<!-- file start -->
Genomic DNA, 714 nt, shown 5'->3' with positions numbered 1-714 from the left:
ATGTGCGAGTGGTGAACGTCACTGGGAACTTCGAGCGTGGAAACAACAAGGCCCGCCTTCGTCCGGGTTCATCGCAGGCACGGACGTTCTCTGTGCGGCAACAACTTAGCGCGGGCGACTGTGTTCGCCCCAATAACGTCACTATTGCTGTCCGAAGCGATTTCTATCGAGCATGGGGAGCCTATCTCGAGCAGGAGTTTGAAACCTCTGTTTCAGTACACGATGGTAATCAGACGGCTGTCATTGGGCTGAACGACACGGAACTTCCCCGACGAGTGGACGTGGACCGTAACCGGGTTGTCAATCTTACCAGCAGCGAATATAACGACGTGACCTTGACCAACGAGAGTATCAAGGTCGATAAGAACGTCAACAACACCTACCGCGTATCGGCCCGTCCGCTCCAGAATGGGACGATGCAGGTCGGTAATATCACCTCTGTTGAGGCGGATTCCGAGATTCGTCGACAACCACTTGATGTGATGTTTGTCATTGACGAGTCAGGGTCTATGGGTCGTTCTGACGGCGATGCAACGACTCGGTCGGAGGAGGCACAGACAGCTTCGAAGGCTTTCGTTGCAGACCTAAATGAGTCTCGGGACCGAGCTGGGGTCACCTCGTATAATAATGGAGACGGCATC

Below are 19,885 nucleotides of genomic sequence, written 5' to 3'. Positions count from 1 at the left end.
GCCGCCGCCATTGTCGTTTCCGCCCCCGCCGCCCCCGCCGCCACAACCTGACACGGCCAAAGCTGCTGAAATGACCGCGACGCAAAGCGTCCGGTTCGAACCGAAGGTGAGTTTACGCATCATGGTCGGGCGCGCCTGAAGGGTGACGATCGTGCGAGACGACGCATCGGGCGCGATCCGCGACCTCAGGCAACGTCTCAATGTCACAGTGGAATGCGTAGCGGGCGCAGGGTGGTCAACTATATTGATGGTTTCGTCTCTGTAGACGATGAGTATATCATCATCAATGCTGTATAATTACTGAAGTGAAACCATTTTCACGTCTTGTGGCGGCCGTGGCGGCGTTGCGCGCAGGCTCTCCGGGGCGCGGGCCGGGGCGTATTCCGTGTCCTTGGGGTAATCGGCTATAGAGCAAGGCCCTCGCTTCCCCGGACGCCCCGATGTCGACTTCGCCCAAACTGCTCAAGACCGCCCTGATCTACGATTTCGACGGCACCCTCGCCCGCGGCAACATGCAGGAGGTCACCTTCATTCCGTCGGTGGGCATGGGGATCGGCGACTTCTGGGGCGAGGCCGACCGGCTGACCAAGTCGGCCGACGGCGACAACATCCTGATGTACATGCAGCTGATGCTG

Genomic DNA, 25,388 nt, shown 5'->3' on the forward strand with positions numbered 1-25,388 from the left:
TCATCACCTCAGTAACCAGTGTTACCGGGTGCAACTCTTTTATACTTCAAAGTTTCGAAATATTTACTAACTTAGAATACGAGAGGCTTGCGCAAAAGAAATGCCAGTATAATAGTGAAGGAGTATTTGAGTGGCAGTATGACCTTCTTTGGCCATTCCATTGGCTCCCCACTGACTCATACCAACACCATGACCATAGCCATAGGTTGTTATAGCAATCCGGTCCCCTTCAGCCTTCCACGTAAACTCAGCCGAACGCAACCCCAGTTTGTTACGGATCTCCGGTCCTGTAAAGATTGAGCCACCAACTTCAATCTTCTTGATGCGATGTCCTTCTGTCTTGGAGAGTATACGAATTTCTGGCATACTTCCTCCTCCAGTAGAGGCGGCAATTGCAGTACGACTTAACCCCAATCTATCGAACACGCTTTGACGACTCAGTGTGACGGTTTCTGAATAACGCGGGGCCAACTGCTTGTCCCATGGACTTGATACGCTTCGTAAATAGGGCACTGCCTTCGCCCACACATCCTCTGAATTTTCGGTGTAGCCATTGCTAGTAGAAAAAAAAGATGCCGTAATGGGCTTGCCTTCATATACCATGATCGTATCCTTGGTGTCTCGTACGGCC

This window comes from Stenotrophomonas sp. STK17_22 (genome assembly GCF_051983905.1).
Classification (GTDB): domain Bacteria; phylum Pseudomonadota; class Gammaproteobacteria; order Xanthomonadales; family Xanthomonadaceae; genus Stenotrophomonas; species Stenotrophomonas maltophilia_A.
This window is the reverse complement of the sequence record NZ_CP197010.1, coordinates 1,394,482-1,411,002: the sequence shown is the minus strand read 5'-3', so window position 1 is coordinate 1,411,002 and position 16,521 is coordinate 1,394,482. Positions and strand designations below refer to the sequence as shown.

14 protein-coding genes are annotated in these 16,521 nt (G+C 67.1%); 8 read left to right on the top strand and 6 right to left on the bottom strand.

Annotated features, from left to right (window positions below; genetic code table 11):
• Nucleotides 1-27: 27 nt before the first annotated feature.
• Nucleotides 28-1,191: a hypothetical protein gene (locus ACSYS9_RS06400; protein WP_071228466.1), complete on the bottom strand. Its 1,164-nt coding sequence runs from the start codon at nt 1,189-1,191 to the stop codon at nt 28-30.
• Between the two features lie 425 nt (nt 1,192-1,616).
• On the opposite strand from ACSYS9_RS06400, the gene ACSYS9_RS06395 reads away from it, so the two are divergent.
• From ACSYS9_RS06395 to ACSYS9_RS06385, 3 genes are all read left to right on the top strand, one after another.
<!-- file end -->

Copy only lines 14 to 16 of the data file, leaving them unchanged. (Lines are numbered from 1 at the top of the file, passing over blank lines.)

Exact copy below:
• Between the two features lie 425 nt (nt 1,192-1,616).
• On the opposite strand from ACSYS9_RS06400, the gene ACSYS9_RS06395 reads away from it, so the two are divergent.
• From ACSYS9_RS06395 to ACSYS9_RS06385, 3 genes are all read left to right on the top strand, one after another.